Named after the diamond crossing in its center.
- (rail transport) A superimposed pair of crossovers, resembling a letter X, permitting travel in either direction between a pair of parallel tracks.
1916, Lee O. Kellogg (ed.), Details of Practical Mining, page 458:
- "In 15 is illustrated the diamond crossover, one of the many kinds in common use."
1955, L.T.C. Rolt, Red for Danger: A History of Railway Accidents and Railway Safety Precautions, page 104:
- "It travelled on until the bogie fouled a diamond crossover at the north end of the station where derailment became complete."
1956, Robert William Abbett, American Civil Engineering Practice, page 2:
- "Increased height is necessary when scales or a double hump lead with diamond crossover is placed on the descending slope of the hump."
1958, S. Kip Farrington, Railroads of the Hour, page 230:
- "A diamond crossover provides each track with access to the entire yard."
- 1995 — Institution of Civil Engineers (Great Britain), The Channel Tunnel, →ISBN,p. 20.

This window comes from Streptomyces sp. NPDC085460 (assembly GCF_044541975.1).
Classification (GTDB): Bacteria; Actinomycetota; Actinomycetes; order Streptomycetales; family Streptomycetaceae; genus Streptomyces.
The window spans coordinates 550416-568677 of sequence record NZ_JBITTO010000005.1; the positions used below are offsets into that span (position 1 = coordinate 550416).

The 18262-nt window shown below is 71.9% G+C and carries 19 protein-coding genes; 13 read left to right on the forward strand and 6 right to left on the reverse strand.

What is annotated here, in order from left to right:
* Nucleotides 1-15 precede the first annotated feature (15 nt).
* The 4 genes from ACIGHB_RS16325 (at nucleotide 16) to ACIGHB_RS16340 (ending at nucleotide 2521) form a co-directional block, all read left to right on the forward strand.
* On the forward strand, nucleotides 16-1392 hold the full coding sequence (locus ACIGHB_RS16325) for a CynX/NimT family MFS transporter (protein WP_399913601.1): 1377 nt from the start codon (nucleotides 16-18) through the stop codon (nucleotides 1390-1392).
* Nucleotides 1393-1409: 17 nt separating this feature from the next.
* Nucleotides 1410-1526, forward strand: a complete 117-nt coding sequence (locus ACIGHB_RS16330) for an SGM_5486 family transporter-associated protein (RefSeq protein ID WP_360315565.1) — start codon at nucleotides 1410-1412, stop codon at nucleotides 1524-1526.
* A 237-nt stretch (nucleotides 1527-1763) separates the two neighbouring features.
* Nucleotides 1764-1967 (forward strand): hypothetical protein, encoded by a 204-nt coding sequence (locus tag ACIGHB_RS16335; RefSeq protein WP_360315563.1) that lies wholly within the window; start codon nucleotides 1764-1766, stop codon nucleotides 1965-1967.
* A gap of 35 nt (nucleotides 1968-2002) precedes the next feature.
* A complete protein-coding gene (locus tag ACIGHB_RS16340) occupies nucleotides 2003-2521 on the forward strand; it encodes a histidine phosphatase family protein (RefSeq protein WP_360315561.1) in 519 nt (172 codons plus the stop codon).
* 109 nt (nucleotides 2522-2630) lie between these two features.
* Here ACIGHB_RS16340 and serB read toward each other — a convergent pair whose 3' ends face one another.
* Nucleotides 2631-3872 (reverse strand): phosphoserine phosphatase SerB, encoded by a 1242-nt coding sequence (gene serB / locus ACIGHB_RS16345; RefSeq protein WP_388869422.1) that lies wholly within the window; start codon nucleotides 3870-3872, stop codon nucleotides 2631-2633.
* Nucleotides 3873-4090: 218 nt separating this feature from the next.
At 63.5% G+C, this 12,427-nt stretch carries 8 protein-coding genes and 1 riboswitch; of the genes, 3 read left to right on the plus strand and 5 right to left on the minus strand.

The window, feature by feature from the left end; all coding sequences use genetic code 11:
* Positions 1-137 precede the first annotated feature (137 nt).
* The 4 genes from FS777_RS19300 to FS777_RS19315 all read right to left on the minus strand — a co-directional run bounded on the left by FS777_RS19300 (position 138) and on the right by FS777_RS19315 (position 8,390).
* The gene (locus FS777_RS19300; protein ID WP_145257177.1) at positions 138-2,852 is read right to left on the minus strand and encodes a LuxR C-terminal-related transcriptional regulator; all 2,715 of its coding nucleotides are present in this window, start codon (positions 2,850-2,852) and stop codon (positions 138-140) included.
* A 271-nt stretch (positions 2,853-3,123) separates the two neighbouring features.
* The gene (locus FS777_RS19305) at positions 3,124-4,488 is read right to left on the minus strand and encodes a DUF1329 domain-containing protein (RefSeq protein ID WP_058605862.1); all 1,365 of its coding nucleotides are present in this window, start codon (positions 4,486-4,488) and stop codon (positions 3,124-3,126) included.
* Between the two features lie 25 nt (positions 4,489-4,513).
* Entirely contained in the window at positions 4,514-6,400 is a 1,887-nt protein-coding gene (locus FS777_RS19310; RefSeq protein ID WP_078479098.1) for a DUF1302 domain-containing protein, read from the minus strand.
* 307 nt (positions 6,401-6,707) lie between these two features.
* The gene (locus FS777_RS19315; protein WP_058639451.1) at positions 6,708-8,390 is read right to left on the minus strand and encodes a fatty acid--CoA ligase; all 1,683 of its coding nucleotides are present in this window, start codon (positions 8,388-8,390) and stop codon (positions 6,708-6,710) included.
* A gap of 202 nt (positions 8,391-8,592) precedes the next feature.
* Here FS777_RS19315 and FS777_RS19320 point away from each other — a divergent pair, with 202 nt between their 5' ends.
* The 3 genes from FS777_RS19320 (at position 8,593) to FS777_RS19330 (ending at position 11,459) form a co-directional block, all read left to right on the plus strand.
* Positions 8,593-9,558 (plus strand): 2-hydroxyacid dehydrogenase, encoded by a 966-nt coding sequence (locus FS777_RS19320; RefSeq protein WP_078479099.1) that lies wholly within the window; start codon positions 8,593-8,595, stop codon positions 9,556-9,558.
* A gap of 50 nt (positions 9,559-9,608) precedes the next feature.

- "Each chamber contains a diamond crossover designed for 60 km/h running."
- 2002 — Paul Jannotti, "Thinking outside the box on light rail: Hudson-Bergen project", Railway Track and Structures, August, 2002 .
- "The closed-deck ballasted bridge is double-tracked and opens up to a third track through a combination diamond-crossover and double-slip switch before it reaches the bulkhead on the Hoboken side."
- 2004 — U.S. Federal Register, v. 69 #101, May 25, 2004, p. 29780.
- "The reason given for the proposed changes is that the crossover and switches were installed to replace a diamond crossover. The BNSF is taking their north connecting track out of service, so the control point with the crossover is no longer needed."
- ~2005 — Robert Ferreira, "North Springs Branch", in "MARTA North Springs and Doraville Branches", http://world.nycsubway.org/us/atlanta/marta-northbranches.html.
- "In December, 1999 a new diamond crossover interlocking was placed into service at Medical Center."
- "Crossover" at Wikipedia